Structural Vibration Analysis of Single Walled Carbon Nanotubes with Atom Vacancies
Recent investigations in nanotechnology show that carbon nanotubes have significant mechanical, electrical and optical properties. Interactions between those are also promising in both research and industrial fields. Those unique characteristics are mainly due to the atomistic structure of carbon nanotubes. In this paper, the structural effects of vacant atoms on single walled carbon nanotubes are investigated using matrix stiffness method. In order to use this technique, a linkage between structural mechanics and molecular mechanics is established. A code has been developed to construct the single walled carbon nanotubes with the desired chirality, extracting the vacant atoms with the corresponding atomic bonds between the neighbor nodes and calculating the effect of these vacancies on their vibrational properties. In order to investigate the effect of those vacant nodes, large number of simulations has been carried out with randomly positioned vacant atoms. Also, consecutive vacant nodes have been positioned in order to investigate their effect on the structural properties through the length of a single walled carbon nanotubes. Effects of vacancies on Young's modulus have also been investigated. It is concluded that any amount of vacant atoms have substantial effect on modal frequencies and modulus of elasticity. Chirality and the amount/position of the vacancies are the main parameters determining the structural properties.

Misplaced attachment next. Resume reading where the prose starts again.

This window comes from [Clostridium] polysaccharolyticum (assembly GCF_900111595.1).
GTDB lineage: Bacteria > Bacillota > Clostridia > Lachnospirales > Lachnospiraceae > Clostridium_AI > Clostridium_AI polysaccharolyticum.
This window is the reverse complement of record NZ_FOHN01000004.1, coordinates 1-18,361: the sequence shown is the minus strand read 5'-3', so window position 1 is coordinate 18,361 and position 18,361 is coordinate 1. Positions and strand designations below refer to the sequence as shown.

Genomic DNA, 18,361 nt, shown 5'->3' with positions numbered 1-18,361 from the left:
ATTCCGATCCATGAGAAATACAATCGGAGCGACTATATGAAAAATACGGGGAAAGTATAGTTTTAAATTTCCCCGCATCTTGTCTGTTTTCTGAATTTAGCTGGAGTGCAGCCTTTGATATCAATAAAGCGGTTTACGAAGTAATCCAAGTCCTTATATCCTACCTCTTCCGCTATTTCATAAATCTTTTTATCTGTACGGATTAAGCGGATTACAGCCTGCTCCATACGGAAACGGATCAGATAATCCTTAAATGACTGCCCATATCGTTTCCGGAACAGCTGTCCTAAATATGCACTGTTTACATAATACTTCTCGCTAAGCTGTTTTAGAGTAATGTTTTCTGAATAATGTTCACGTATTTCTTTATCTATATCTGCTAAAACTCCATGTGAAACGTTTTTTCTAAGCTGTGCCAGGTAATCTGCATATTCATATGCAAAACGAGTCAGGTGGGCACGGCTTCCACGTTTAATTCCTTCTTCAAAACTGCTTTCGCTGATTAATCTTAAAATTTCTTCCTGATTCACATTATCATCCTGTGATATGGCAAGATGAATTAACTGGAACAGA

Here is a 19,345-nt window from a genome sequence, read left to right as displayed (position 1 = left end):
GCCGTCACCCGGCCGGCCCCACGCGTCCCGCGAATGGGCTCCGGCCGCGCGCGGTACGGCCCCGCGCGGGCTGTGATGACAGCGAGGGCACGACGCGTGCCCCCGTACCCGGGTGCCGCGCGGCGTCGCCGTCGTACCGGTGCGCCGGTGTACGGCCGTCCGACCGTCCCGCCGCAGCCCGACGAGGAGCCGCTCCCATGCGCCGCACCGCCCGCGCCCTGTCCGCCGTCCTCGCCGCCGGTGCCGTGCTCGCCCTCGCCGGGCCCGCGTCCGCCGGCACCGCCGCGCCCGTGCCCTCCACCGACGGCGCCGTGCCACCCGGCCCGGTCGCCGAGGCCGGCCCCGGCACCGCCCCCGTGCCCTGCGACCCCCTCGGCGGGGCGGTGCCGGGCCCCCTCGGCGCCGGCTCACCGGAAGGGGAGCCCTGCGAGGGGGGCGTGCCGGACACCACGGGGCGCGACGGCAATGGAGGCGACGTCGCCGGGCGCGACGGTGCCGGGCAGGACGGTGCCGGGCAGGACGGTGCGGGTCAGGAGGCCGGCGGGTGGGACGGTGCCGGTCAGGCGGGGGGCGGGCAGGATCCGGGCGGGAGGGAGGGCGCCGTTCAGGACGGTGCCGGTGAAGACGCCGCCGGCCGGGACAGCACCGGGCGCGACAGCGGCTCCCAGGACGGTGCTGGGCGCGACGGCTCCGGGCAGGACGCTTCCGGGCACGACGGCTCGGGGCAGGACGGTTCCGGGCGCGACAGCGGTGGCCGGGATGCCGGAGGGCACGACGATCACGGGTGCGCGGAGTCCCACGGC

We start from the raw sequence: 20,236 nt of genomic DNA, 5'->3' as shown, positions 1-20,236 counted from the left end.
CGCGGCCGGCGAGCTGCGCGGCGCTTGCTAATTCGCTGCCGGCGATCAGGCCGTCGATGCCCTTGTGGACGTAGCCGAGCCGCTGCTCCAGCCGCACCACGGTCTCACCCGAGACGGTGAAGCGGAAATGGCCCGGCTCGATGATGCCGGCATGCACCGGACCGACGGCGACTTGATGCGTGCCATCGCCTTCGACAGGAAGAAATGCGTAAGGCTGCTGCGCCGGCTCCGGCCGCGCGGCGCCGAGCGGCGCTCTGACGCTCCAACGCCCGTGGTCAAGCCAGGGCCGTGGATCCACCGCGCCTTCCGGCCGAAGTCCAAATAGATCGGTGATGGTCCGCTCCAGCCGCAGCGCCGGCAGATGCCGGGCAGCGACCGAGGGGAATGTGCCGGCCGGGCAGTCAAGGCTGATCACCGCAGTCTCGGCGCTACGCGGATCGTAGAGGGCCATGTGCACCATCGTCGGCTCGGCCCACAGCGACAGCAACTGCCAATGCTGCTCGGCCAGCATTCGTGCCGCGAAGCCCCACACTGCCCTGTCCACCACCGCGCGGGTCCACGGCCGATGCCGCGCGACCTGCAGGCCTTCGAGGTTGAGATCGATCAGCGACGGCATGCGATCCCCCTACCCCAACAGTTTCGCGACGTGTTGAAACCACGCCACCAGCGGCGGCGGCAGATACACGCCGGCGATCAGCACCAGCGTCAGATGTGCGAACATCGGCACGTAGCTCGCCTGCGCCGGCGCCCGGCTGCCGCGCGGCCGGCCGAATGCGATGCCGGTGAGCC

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Document Type: Research Article
Publication date: November 1, 2014
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- Journal of Computational and Theoretical Nanoscience is an international peer-reviewed journal with a wide-ranging coverage, consolidates research activities in all aspects of computational and theoretical nanoscience into a single reference source. This journal offers scientists and engineers peer-reviewed research papers in all aspects of computational and theoretical nanoscience and nanotechnology in chemistry, physics, materials science, engineering and biology to publish original full papers and timely state-of-the-art reviews and short communications encompassing the fundamental and applied research.
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